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CCTV Headquarters

Beijing, China
1 of 12

This building is under construction in Beijing, and marks the centerpiece of what hopes to be a 300 tower central business district in Beijing. Rather than go into details, I'll distill why this design is so important: It marks one of the first buildings that aim to defy gravity without overtly proclaiming it. In effect, it's one of the first buildings that is a physical manifestation of a video game building (which can obviously be any shape it wants because it doesn't have to follow laws of gravity)

The CCTV Headquarters is a skyscraper in the Beijing Central Business District. The building is the headquarters of China Central Television. Groundbreaking took place on September 22, 2004 and the building was completed in December 2008. Rem Koolhaas and Ole Scheeren of OMA were the architects for the building, while Arup provided the complex engineering design. It stands at 234 metres (768 ft) tall and has 51 floors.

The main building is not a traditional tower, but a continuous loop of six horizontal and vertical sections covering 381,000 square metres (4.1 million square feet) of floor space, creating an irregular grid on the building's facade with an open center. The construction of the building is considered to be a structural challenge, especially because it is in a seismic zone. Because of its radical shape, it has acquired the nickname da kucha (大裤衩), meaning "big shorts".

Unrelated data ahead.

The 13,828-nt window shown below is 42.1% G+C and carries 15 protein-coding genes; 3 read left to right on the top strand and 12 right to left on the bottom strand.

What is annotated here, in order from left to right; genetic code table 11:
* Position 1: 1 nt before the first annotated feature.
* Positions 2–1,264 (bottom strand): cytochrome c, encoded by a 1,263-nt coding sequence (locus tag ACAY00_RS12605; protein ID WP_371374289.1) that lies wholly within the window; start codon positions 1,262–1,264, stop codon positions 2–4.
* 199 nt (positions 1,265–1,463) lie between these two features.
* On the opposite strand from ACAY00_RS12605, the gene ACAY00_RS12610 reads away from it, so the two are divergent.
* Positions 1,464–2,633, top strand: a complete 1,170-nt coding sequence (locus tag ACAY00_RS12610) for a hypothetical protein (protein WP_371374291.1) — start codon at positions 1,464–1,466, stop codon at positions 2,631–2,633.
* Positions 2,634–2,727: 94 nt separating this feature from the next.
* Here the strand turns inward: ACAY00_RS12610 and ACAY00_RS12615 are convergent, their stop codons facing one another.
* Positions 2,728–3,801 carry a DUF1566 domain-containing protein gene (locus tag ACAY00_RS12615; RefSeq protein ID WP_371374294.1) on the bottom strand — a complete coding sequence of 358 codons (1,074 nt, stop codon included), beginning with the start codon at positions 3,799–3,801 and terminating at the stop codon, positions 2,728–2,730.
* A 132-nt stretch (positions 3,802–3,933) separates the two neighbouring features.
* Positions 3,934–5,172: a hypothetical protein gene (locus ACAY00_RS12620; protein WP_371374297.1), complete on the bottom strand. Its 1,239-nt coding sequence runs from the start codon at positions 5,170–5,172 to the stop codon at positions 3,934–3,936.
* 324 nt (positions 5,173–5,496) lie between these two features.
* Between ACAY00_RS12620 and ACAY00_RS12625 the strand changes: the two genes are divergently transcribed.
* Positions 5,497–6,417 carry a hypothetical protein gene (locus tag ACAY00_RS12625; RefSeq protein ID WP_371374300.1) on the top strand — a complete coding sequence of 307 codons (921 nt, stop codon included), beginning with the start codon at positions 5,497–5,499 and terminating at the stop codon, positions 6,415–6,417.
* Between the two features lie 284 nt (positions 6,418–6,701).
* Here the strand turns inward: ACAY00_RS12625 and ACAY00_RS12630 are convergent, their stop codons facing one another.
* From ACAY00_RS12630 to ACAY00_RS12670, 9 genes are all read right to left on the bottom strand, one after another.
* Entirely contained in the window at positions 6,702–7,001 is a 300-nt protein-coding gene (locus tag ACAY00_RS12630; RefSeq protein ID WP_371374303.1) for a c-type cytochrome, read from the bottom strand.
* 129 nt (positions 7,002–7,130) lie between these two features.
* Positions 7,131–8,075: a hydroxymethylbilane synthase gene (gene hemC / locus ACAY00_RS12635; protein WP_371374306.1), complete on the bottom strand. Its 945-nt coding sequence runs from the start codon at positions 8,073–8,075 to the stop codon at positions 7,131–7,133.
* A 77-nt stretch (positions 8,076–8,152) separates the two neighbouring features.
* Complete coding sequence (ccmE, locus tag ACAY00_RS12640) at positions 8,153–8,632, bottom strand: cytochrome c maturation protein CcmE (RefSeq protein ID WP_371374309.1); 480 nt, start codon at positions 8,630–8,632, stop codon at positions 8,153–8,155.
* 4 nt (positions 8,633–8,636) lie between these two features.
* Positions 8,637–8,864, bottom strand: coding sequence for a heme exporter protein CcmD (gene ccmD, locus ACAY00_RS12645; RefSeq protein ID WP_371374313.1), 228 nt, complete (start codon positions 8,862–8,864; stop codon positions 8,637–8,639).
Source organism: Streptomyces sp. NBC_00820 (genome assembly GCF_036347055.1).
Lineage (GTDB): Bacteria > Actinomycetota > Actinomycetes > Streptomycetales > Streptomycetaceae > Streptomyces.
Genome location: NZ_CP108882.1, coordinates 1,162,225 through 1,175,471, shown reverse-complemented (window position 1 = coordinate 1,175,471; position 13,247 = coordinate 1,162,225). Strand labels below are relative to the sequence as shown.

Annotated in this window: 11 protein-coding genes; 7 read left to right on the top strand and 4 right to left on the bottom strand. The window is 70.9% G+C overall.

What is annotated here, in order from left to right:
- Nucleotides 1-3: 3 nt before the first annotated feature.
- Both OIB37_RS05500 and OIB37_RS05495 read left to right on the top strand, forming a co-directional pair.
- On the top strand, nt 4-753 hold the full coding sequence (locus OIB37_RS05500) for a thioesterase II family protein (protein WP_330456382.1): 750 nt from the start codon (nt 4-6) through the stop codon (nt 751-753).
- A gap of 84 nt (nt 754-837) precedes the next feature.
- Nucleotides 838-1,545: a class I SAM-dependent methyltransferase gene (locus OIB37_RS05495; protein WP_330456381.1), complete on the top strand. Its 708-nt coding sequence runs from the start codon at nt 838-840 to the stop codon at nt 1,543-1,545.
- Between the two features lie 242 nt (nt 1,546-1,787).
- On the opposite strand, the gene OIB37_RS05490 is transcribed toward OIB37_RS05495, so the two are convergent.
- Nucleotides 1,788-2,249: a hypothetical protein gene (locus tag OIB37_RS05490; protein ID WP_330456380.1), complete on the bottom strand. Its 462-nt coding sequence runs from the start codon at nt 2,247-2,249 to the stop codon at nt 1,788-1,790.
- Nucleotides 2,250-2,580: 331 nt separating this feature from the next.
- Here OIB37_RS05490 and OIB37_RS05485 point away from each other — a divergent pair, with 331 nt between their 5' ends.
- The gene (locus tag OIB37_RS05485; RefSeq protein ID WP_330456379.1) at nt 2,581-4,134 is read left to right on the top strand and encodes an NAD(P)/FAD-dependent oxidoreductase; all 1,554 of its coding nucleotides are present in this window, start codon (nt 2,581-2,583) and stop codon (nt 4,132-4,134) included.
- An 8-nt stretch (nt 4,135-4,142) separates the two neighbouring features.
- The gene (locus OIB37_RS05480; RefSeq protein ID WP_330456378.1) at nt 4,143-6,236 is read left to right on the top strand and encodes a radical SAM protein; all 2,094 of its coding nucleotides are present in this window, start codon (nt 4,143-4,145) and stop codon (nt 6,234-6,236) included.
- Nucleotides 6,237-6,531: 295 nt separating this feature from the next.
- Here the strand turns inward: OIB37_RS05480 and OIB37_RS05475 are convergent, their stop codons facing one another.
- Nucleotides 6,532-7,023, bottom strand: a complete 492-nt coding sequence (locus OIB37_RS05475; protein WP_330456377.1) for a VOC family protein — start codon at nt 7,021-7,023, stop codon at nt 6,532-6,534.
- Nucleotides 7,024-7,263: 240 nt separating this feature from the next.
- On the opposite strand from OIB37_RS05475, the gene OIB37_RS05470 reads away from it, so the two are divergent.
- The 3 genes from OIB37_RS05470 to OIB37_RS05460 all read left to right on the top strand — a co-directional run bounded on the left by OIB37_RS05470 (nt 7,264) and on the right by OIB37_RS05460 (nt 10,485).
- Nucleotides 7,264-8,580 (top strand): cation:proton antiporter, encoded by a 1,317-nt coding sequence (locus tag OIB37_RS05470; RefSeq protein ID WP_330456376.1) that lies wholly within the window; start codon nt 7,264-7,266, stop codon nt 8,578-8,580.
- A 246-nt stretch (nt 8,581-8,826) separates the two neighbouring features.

The building was built in two sections that were joined to complete the loop on December 26, 2007. In order not to lock in structural differentials this connection was planned to be completed at the coldest time of night when the steel in the two towers cooled to the same temperature. The CCTV building was part of a media park intended to form a landscape of public entertainment, outdoor filming areas, and production studios as an extension of the central green axis of the CBD.

An adjacent building in the complex, the Television Cultural Center, caught on fire, ignited by fireworks on Lantern Festival day, February 9, 2009, before the building's scheduled completion in May 2009. It was to have the Beijing Mandarin Oriental Hotel, a visitor's center, a large public theatre, and exhibition space. Its shell remains visible from the main intersection of the new Central Business District through the window of the main CCTV headquarters building. The building is currently being rebuilt.

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krazin, June 9th, 2017
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